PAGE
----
Depoe Bay is a city in Lincoln County, Oregon, United States, located on U.S. Route 101 next to the Pacific Ocean. The population was 1,398 at the 2010 census. The bay of the same name is a 6-acre (2.4 ha) harbor that the city promotes as the world's smallest navigable harbor.
|Depoe Bay, Oregon|
Aerial view of the harbor and center of Depoe Bay
|Nickname(s): The World's Smallest Harbor|
Location in Oregon
|• Mayor||Barbara Leff|
|• Total||1.81 sq mi (4.69 km2)|
|• Land||1.81 sq mi (4.69 km2)|
|• Water||0 sq mi (0 km2)|
|Elevation||7 ft (2 m)|
|• Estimate (2012)||1,397|
|• Density||772.4/sq mi (298.2/km2)|
|Time zone||Pacific (UTC-8)|
|• Summer (DST)||Pacific (UTC-7)|
|GNIS feature ID||1119868|
Depoe Bay was named for Siletz Indian Charles "Charley" Depot who was originally allotted the land in 1894 as part of the Dawes Act of 1887. There are conflicting accounts of the origin of his name. One says he was given the name "Depot Charley" for working at the military depot near Toledo, Oregon. The family was later known as "DePoe". His original tribal affiliation was Tututni.
As of the census of 2010, there were 1,398 people, 714 households, and 411 families residing in the city. The population density was 772.4 inhabitants per square mile (298.2/km2). There were 1,158 housing units at an average density of 639.8 per square mile (247.0/km2). The racial makeup of the city was 92.9% White, 1.5% Native American, 1.2% Asian, 0.2% Pacific Islander, 1.5% from other races, and 2.6% from two or more races. Hispanic or Latino of any race were 4.8% of the population.
There were 714 households of which 10.6% had children under the age of 18 living with them, 48.7% were married couples living together, 6.0% had a female householder with no husband present, 2.8% had a male householder with no wife present, and 42.4% were non-families. 32.8% of all households were made up of individuals and 13.3% had someone living alone who was 65 years of age or older. The average household size was 1.96 and the average family size was 2.39.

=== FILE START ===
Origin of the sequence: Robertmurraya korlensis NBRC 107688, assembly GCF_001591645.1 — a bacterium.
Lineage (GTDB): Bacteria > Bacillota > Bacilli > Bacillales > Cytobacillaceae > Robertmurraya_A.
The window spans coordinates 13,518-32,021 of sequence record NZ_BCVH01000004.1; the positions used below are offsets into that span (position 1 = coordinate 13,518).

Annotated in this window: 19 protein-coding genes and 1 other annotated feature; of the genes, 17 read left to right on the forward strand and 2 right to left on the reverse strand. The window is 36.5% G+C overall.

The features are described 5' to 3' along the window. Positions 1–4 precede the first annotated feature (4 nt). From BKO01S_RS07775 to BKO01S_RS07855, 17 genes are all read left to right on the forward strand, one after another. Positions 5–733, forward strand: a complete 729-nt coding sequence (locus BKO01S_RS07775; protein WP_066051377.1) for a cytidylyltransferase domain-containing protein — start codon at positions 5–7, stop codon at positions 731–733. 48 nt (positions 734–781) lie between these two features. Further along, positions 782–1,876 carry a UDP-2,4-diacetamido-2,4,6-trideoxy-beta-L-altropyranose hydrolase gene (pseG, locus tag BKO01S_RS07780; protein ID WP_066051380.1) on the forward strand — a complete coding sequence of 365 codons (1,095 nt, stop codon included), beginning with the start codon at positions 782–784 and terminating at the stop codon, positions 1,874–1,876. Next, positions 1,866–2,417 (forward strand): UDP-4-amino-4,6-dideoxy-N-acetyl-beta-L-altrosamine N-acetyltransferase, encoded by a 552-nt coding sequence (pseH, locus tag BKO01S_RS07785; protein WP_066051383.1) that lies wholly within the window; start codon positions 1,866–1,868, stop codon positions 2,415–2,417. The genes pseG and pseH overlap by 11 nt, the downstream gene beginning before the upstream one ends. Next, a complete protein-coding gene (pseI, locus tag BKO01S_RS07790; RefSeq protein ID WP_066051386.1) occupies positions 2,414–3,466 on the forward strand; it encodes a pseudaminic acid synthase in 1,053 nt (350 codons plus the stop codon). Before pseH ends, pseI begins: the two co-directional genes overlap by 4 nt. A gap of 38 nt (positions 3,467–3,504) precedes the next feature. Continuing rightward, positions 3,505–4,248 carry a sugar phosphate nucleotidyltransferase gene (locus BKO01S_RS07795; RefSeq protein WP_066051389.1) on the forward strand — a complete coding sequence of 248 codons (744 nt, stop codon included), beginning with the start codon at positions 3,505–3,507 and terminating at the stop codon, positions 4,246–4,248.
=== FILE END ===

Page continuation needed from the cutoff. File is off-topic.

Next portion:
The median age in the city was 56.6 years. 9.7% of residents were under the age of 18; 5% were between the ages of 18 and 24; 16.5% were from 25 to 44; 38.9% were from 45 to 64; and 29.8% were 65 years of age or older. The gender makeup of the city was 48.1% male and 51.9% female.
As of the census of 2000, there were 1,174 people, 584 households, and 359 families residing in the city. The population density was 652.2 people per square mile (251.8/km²). There were 911 housing units at an average density of 506.1 per square mile (195.4/km²). The racial makeup of the city was 92.50% White, 0.34% African American, 1.70% Native American, 0.60% Asian, 0.17% Pacific Islander, 1.02% from other races, and 3.66% from two or more races. Hispanic or Latino of any race were 3.58% of the population.
There were 584 households out of which 17.0% had children under the age of 18 living with them, 51.4% were married couples living together, 7.0% had a female householder with no husband present, and 38.5% were non-families. 31.0% of all households were made up of individuals and 11.3% had someone living alone who was 65 years of age or older. The average household size was 2.01 and the average family size was 2.43.
In the city, the population was spread out with 14.4% under the age of 18, 3.9% from 18 to 24, 22.1% from 25 to 44, 35.7% from 45 to 64, and 23.9% who were 65 years of age or older. The median age was 50 years. For every 100 females there were 99.0 males. For every 100 females age 18 and over, there were 93.6 males.
The median income for a household in the city was $35,417, and the median income for a family was $43,967. Males had a median income of $28,750 versus $25,469 for females. The per capita income for the city was $24,994. About 5.5% of families and 8.0% of the population were below the poverty line, including 15.1% of those under age 18 and 2.1% of those age 65 or over.
In 1894 the U.S. government allotted lands around Depoe Bay to Charles Depot, a local Siletz Indian chief and tribal judge. Mr. Depot was given the name because he worked at the military train depot near Toledo, Oregon.
One of those who were forcibly removed to the Coast Reservation from his ancestral home in the Rogue (Tutuni) River Valley, was a young Tutuni/Joshua Indian named Charles. Minutes from the Council held at the Siletz Agency on December 15, 1873 with Chiefs of the Confederated Tribes reflect the following statement by “Depot Charlie”.